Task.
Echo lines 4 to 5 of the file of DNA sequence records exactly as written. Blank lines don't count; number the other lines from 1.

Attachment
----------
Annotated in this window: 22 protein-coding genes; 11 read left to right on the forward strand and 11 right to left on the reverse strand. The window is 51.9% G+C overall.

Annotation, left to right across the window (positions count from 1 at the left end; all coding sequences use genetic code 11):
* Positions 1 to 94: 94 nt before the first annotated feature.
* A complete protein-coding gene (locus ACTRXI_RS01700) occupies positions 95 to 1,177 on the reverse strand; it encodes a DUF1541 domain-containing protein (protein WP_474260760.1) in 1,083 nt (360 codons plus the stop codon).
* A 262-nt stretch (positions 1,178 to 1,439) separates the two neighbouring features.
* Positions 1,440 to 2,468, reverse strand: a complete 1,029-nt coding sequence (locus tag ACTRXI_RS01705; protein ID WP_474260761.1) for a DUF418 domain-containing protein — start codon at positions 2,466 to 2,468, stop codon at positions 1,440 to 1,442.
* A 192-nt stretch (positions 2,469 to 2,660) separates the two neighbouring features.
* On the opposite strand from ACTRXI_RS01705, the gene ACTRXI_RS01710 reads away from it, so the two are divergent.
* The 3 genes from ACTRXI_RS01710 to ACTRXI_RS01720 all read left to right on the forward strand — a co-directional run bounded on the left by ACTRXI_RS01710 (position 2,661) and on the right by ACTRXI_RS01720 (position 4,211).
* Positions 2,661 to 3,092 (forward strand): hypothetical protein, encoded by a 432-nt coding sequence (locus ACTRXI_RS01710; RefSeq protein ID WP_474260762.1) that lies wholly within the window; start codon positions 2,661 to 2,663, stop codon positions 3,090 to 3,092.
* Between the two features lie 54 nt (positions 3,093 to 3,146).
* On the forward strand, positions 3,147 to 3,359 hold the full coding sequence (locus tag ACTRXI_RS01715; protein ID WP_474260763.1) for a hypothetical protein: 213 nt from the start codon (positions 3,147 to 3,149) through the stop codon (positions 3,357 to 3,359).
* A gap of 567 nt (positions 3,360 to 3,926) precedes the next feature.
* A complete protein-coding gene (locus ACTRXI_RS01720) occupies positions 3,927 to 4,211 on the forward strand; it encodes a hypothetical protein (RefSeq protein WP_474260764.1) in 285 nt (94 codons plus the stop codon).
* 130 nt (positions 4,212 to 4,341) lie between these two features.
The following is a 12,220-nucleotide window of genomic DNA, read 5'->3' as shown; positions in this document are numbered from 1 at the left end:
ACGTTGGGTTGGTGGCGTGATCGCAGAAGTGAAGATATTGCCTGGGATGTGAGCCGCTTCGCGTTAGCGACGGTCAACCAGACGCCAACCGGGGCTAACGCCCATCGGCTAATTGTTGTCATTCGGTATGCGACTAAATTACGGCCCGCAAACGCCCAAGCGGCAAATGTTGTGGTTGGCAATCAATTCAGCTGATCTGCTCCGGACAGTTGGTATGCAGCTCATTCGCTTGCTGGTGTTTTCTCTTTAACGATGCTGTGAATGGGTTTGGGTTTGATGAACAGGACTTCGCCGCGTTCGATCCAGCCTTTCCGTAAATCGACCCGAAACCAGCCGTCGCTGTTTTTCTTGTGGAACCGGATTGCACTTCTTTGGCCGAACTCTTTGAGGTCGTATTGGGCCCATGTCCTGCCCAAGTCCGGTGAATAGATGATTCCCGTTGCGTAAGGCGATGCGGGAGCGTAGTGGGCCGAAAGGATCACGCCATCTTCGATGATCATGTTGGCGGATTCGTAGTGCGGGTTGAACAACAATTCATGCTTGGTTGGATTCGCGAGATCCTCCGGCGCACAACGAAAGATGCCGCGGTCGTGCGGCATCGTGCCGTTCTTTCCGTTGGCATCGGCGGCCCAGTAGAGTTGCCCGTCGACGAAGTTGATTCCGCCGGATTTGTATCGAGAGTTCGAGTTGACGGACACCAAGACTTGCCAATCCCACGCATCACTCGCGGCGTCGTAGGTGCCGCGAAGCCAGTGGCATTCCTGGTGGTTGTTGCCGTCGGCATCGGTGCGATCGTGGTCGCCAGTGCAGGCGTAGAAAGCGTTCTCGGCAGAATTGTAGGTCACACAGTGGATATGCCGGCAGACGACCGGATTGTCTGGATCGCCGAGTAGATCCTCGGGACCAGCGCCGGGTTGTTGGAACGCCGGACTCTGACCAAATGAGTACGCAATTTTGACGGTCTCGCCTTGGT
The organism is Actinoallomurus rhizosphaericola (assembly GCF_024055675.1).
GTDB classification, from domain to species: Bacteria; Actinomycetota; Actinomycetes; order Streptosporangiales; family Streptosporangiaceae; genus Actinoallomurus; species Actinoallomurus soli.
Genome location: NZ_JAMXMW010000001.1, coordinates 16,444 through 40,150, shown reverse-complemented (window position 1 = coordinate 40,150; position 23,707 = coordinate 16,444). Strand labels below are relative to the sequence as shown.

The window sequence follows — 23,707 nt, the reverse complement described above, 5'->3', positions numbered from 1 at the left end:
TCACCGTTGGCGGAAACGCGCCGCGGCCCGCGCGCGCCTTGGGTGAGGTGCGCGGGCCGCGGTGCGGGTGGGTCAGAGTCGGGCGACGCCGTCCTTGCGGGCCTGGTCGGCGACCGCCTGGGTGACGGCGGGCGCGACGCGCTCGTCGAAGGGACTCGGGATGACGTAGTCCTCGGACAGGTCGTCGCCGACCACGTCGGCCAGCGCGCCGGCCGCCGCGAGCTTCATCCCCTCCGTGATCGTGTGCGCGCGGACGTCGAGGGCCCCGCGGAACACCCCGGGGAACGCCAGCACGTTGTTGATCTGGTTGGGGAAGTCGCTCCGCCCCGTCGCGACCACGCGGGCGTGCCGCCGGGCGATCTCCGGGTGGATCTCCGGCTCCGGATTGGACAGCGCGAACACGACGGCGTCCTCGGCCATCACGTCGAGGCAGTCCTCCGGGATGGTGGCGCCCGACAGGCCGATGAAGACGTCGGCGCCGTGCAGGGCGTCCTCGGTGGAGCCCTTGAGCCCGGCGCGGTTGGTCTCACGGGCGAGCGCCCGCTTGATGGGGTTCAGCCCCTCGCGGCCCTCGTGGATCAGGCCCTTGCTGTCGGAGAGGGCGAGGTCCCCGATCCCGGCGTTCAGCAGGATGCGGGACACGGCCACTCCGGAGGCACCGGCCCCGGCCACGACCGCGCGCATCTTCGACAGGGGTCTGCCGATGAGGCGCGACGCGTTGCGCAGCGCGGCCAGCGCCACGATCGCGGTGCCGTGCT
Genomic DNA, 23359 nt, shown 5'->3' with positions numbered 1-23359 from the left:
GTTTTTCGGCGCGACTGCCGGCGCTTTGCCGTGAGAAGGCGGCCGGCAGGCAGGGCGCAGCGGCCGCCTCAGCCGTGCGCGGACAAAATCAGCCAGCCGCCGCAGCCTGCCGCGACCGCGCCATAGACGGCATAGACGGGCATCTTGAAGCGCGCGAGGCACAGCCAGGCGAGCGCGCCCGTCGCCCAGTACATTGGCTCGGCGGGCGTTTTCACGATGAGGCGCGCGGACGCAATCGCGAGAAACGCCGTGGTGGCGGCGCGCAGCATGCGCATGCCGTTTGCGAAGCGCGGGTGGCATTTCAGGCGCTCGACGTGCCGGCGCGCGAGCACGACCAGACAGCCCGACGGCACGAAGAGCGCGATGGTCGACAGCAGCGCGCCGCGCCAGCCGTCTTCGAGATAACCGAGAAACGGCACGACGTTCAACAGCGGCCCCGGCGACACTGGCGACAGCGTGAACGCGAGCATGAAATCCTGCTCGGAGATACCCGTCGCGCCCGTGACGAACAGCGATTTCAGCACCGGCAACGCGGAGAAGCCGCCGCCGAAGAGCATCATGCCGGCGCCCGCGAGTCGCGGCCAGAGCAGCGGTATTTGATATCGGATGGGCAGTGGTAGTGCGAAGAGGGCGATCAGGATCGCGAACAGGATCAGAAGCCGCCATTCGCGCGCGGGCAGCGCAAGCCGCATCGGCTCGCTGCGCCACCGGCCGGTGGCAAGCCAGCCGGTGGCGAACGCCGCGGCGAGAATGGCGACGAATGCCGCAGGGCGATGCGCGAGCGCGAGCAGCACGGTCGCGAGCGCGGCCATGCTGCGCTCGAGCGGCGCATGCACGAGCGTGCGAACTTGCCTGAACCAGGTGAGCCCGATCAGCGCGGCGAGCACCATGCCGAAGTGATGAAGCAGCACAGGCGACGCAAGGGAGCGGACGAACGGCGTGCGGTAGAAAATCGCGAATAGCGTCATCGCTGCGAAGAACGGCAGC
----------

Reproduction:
* A complete protein-coding gene (locus ACTRXI_RS01700) occupies positions 95 to 1,177 on the reverse strand; it encodes a DUF1541 domain-containing protein (protein WP_474260760.1) in 1,083 nt (360 codons plus the stop codon).
* A 262-nt stretch (positions 1,178 to 1,439) separates the two neighbouring features.